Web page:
Virulence factor-dependent basolateral invasion of choroid plexus epithelial cells by pathogenic Escherichia coli in vitro

Rebekah Rose, Svenja Häuser, Carolin Stump-Guthier, Christel Weiss, Manfred Rohde, Kwang Sik Kim, Hiroshi Ishikawa, Horst Schroten, Christian Schwerk, Rüdiger Adam

Research output: Contribution to journalArticlepeer-review

Abstract

Escherichia coli is the most common Gram-negative causative agent of neonatal meningitis and E. coli meningitis is associated with high morbidity and mortality. Previous research has been carried out with regard to the blood-brain barrier and thereby unveiled an assortment of virulence factors involved in E. coli meningitis. Little, however, is known about the role of the blood-cerebrospinal fluid (CSF) barrier (BCSFB), in spite of several studies suggesting that the choroid plexus (CP) is a possible entry point for E. coli into the CSF spaces. Here, we used a human CP papilloma (HIBCPP) cell line that was previously established as valid model for the study of the BCSFB. We show that E. coli invades HIBCPP cells in a polar fashion preferentially from the physiologically relevant basolateral side. Moreover, we demonstrate that deletion of outer membrane protein A, ibeA or neuDB genes results in decreased cell infection, while absence of fimH enhances invasion, although causing reduced adhesion to the apical side of HIBCPP cells. Our findings suggest that the BCSFB might constitute an entry point for E. coli into the central nervous system, and HIBCPP cells are a valuable tool for investigating E. coli entry of the BCSFB.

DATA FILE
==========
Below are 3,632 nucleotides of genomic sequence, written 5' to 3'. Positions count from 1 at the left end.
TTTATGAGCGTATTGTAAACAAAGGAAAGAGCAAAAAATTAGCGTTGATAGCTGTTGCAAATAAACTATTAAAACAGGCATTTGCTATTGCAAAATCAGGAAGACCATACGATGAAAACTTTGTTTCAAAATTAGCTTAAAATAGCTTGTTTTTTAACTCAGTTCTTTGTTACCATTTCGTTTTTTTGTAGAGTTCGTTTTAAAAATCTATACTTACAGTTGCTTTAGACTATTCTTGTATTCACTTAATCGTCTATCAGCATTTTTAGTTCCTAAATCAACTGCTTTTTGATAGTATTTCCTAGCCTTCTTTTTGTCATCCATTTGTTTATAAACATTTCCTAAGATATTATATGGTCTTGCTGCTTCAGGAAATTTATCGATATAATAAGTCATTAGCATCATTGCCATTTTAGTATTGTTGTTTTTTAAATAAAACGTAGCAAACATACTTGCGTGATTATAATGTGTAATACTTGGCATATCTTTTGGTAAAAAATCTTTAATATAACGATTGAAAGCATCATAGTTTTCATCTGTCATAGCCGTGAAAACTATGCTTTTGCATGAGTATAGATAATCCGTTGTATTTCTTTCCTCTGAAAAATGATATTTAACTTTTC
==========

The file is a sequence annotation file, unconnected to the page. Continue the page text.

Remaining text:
Original languageEnglish (US)
Article numberfny274
JournalFEMS microbiology letters
Volume365
Issue number24
DOIs
StatePublished - Dec 1 2018

Keywords

  • Blood-cerebrospinal fluid barrier
  • Escherichia coli K1
  • host-pathogen interaction
  • meningitis
  • polar invasion
  • virulence factor

ASJC Scopus subject areas

  • Microbiology
  • Molecular Biology
  • Genetics

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